The carbon precursor materials used in the mixing step may be solid particles, gels, liquids, foams or mixtures thereof, which yield carbon or carbonoid materials upon heating to an adequate temperature in an inert atmosphere or under vacuum. Suitable materials in these classes include, but are not limited to, phenolic resin, petroleum pitches, polyacrylonitrile, cellulose, cellulose derivatives, polyvinyl acetate (PVA) and their mixtures. Additional inorganic materials such as molecular sieves, zeolites, and silicates may be included in the mixture to modify the pore-distribution of the final carbonoid products. The phenolic resins used can be uncured or partially cured Novolak types with the presence of curing agents, or Resole (self-curing) types or mixtures of these. The production of porous shaped phenolic based carbon materials from a committed partially cured resin is taught, for example, in U.S. Pat. No. 4,917,835 to Lear et al.
Fibrous template 10 may be handled as a random bunch or bundle 11 or in a manner such that templates or template segments may or may not be relatively aligned. Bundle 11, which may comprise single or multiple fibers, is then pulled with carbon precursor 18 through a mold 14 with defined dimensions, which is shown in
An amount of carbon precursor 18 may be included in the mixture so that templates 10 are integrated into a unified piece. Any voids, openings or annular spaces in the mold 14 may be filled with precursor 18. The weight ratio of carbon precursor 18 to polypropylene template 10, also called the loading factor, is preferably within, but not limited to, the range of 0.2-6.
Continuous impregnation processes using continuous rolls of template fibers 10 can be used to accomplish similar results to the batch process. Templates 10 can be pulled continuously through the container (not shown) containing the carbon precursor 18, reassembled through a cone-shaped guide (not shown) and integrated into a continuous mold (not shown) for further processing. Certain levels of agitation or rotation of the mold may be necessary to achieve continuously homogeneous impregnation. U.S. application Ser. No. 10/294,346 entitled “Continuous Process for Impregnating Solid Adsorbent Particles into Shaped Micro-cavity Fibers and Fiber Filters” is hereby incorporated by reference in its entirety and describes exemplary processes for continuous processing and impregnation of fibrous templates.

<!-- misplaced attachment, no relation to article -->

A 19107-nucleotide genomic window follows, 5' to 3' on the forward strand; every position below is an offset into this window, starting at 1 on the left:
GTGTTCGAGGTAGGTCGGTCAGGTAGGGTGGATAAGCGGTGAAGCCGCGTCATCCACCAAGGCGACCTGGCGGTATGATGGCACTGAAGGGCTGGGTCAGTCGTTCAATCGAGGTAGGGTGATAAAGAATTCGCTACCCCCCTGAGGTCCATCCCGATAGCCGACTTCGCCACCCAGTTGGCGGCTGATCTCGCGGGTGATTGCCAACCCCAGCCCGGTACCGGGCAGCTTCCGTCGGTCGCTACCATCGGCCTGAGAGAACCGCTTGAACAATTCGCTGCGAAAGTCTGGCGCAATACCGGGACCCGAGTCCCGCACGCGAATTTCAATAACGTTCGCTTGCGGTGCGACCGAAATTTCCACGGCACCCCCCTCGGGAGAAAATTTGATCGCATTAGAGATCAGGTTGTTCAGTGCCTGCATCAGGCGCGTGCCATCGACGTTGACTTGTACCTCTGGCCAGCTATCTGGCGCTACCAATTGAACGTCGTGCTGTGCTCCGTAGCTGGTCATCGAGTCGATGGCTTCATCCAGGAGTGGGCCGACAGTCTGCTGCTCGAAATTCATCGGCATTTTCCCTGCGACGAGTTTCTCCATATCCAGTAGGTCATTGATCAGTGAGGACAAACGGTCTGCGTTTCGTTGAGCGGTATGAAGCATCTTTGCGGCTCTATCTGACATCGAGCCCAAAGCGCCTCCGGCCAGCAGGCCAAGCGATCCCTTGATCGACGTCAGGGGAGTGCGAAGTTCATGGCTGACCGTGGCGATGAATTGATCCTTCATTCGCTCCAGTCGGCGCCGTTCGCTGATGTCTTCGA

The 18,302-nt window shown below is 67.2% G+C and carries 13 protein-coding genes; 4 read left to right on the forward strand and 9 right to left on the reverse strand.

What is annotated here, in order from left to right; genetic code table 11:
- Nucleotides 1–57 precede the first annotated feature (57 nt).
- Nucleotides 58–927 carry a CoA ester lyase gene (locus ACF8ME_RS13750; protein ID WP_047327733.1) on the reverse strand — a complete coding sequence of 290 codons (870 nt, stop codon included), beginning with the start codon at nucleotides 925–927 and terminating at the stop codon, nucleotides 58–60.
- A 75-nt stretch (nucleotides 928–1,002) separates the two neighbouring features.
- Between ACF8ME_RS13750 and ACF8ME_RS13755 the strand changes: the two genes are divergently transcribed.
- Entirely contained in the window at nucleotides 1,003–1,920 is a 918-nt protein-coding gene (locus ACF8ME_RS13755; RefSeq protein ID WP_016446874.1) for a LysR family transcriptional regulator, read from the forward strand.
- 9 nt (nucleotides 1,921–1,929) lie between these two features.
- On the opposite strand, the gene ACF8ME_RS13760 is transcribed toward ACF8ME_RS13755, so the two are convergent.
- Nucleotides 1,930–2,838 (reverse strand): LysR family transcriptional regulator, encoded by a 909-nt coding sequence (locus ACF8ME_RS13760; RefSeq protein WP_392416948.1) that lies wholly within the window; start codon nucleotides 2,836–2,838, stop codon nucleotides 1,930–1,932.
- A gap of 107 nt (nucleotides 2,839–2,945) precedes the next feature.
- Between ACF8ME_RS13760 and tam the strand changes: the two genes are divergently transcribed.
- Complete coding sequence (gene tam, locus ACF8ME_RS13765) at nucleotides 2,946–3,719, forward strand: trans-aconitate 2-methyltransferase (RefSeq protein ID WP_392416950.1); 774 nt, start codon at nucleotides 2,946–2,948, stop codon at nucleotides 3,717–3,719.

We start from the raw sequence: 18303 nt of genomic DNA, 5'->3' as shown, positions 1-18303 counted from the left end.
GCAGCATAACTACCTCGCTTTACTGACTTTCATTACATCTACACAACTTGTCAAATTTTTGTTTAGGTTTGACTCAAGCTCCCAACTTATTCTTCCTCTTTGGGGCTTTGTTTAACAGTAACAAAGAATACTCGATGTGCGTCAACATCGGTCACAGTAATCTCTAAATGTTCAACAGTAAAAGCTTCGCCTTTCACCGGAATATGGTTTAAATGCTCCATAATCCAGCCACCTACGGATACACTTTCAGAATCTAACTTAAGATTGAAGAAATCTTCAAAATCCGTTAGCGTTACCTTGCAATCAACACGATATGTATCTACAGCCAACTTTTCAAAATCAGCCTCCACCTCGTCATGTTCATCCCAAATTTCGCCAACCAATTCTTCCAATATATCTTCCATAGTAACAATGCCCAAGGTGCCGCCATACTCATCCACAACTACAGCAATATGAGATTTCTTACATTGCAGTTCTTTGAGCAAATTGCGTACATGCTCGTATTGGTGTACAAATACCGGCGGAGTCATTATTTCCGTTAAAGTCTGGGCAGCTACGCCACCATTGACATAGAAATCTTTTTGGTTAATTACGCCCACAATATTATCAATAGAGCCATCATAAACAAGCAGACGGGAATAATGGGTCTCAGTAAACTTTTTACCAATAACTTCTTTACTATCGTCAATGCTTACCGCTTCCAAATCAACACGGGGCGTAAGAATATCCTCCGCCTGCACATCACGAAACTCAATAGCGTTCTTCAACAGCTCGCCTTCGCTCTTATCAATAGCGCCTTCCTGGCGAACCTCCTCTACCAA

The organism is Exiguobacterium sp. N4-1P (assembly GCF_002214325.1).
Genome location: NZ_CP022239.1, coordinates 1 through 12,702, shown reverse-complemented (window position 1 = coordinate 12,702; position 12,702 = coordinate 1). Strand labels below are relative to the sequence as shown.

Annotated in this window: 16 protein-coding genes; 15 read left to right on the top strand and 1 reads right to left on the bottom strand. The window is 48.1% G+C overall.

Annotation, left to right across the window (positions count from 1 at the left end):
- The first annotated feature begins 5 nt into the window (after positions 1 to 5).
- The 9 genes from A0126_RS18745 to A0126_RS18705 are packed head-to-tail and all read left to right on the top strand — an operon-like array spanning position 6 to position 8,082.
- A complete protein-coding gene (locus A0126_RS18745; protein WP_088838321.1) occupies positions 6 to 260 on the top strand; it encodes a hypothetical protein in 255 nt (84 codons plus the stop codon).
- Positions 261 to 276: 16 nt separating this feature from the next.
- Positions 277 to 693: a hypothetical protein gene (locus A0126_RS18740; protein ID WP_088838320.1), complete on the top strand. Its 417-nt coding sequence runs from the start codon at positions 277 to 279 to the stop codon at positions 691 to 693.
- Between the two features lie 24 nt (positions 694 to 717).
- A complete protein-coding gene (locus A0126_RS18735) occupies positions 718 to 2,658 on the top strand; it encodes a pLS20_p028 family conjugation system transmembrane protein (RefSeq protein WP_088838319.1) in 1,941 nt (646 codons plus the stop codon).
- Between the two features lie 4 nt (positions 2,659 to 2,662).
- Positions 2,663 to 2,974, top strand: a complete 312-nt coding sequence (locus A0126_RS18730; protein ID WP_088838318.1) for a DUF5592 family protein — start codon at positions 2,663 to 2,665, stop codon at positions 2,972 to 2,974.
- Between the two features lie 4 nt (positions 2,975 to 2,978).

After impregnating mold 14 with the mixture comprising template 10 and precursor 18, excess templates 10 and/or precursor 18 of bundle 11 may extend from the mold 14 as shown in
Precursor 18 and template 10 are then cured to form composite 19. To cure the mixture, conditions may be selected to maintain the integrity of the templates 10 while the carbon precursor 18 is cured inside the mold. Curing conditions depend greatly on the components in carbon precursor 18, especially the uncured components used as binders. For example, curing can be accomplished by heating in a controlled atmosphere at a temperature of approximately 120-160° C. for approximately 15-60 minutes, though other temperatures and times are anticipated to be acceptable. A certain level of acid may be added to the phenolic precursor to accelerate the curing. After curing, the composite may retain its shape even if mold 14 is removed.